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Merc slams F1 engine rules changes

2014-04-07 08:22

RULE CHANGES TO HARM MERC? Mercedes driver Lewis Hamilton (right), winner of the 2014 Bahrain GP, poses with team mate Nico Rosberg. Rule changes could end Merc’s winning streak. Image: AP

SAKHIR, Bahrain (AP) — Formula 1 chief executive Bernie Ecclestone said he expects to receive unanimous agreement from teams to change the sport's "unacceptable" engine rules, despite leading engine-maker Mercedes opposing any alteration.

Ferrari and Red Bull are leading the charge against the sport's new fuel limits that restrict usage to 100kg/car/race, with the flow never exceeding more than 100kg/h. The muted sound of the new 1.6-litre V6 turbo hybrid engines has also attracted criticism though there were few complaints at Bahrain.

Ecclestone said at the 2014 Bahrain GP: "They can do something about the noise and they need another 1kg of fuel or something. Everybody will agree to that."


President of the sport's governing International Automobile Federation, Jean Todt, said more fuel or perhaps reduced race distances would need unanimous support because changes to F1's sporting regulations would be needed.

He also said Australia, Bahrain and Canada were the only races in 2014 in which teams would come close to running out of fuel. "If everybody comes and says 'it will help us to put five more kilos fuel or you reduce Montreal by one lap or two laps' I have no problem.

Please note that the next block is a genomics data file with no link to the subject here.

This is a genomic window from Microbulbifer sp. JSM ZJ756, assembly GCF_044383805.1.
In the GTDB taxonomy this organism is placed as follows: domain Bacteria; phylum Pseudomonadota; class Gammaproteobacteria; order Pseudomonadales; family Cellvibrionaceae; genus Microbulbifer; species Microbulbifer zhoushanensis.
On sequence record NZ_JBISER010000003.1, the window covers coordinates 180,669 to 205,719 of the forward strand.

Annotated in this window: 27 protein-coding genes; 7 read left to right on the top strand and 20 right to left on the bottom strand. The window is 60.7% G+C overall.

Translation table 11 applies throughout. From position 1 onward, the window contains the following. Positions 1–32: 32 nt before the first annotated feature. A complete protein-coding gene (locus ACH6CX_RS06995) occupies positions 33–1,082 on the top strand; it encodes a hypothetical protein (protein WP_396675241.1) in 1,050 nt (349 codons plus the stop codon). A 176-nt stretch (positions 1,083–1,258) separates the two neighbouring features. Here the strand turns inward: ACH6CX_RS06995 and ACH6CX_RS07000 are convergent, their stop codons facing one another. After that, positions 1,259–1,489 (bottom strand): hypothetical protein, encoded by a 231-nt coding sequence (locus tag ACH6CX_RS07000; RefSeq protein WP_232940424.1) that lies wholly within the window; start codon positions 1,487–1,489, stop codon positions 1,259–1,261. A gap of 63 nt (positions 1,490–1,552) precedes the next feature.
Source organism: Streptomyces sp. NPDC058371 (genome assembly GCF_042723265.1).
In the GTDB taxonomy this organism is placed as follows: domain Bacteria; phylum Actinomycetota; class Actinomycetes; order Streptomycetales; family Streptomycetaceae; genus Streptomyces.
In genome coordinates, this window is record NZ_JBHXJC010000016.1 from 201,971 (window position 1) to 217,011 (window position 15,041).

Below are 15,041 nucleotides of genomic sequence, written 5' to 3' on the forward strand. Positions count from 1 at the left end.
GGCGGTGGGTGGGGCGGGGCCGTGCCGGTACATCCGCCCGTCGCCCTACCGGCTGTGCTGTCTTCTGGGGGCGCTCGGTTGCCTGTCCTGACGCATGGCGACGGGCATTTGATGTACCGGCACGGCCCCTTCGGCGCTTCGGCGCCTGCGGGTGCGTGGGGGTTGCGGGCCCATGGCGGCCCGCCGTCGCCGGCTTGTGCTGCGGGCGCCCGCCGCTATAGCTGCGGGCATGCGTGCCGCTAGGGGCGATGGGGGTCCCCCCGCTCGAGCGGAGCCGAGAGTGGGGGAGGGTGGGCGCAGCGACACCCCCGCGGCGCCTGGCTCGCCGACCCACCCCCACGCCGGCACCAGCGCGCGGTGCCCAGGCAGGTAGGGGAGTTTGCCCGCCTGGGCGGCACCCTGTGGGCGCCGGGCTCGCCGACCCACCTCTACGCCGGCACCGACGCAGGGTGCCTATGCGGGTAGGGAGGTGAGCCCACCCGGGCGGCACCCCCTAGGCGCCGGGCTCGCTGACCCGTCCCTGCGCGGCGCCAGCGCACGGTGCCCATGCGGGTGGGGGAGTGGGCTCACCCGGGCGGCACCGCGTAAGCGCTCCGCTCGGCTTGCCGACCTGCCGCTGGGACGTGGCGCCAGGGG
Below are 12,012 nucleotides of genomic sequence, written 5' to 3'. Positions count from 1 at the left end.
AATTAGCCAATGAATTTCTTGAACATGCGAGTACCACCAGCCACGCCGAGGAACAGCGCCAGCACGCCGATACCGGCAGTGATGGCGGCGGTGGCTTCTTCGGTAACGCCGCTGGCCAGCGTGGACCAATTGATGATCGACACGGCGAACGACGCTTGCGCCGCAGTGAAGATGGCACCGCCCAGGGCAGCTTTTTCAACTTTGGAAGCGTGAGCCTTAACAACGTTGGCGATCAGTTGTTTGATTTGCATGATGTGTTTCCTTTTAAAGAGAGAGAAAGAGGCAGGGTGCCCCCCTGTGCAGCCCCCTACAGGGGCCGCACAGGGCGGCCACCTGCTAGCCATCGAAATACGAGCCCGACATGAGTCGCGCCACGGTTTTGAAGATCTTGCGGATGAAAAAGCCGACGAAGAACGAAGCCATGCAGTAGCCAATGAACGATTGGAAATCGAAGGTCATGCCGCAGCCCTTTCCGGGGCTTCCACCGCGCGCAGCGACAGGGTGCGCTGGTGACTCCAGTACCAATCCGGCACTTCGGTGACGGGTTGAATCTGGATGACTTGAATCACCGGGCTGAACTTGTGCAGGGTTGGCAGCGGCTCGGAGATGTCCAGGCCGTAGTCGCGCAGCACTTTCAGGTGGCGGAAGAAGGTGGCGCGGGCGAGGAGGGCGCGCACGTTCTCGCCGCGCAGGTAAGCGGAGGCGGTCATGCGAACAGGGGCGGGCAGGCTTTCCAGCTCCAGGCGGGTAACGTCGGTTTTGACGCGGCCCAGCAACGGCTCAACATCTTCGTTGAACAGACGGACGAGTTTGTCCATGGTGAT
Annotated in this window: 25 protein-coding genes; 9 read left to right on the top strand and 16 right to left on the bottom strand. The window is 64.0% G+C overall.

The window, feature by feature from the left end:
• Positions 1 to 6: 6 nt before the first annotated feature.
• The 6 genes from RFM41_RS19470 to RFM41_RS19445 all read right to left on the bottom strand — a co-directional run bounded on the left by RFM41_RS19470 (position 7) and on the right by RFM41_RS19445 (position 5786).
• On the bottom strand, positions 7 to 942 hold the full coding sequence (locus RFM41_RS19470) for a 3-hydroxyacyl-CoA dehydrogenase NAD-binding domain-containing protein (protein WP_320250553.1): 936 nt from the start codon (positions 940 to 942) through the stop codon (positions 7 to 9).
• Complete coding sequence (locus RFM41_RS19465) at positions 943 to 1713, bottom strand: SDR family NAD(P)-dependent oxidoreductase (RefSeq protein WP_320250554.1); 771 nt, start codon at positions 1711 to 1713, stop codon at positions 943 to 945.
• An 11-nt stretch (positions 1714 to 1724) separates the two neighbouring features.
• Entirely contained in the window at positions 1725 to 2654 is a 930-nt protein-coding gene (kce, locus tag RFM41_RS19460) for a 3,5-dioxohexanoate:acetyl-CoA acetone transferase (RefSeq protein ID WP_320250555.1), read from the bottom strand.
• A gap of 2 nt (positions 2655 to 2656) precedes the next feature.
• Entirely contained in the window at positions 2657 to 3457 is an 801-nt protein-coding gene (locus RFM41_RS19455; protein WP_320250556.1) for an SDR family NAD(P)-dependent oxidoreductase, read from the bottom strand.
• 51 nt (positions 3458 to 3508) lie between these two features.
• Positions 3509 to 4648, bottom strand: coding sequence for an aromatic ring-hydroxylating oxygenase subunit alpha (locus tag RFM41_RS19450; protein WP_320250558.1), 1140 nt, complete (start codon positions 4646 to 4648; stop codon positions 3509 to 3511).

"If we can implement it, with unanimous agreement on how to apply it, we will do it. I will have a problem if (only) half the teams are in favour - in that situation I can't do it."

Todt was more accepting of the need to inject more sound into the cars to improve the on-track and TV spectacle - the latter, though, appearing to have improved on Sunday. He said: "To get passion and to get emotion, you need to have some noise. We can see if we can implement. Short-term and in the long term, a bigger noise."

Any agreement from Mercedes will be difficult to achieve as the team dominated the early part of the 2014 season and its engine customer teams have also largely out-performed those powered by Ferrari or Renault.


Mercedes team principal Toto Wolff slammed any attempt to change the rules now the season has started. "Some engine manufacturers or teams are saying 'we've not managed to make the car efficient and fast with 100kg (of fuel), so what we are trying to do is let's add 10kg'. Well, sorry, they didn't do their job in the way we have done. I find this whole discussion absurd."

Ecclestone said any change to the rules was not designed to harm Mercedes: "We can do things without them particularly losing their advantage. Without any doubt they have done a better job and they shouldn't be punished for that."

Todt had little sympathy for those teams urging an overhaul of the engine regulations: "Those who are in front don't complain and those who are not in front do - it's the history of motorsport and the way of life. If they are quicker than the others, it's a challenge for the other teams to catch them."

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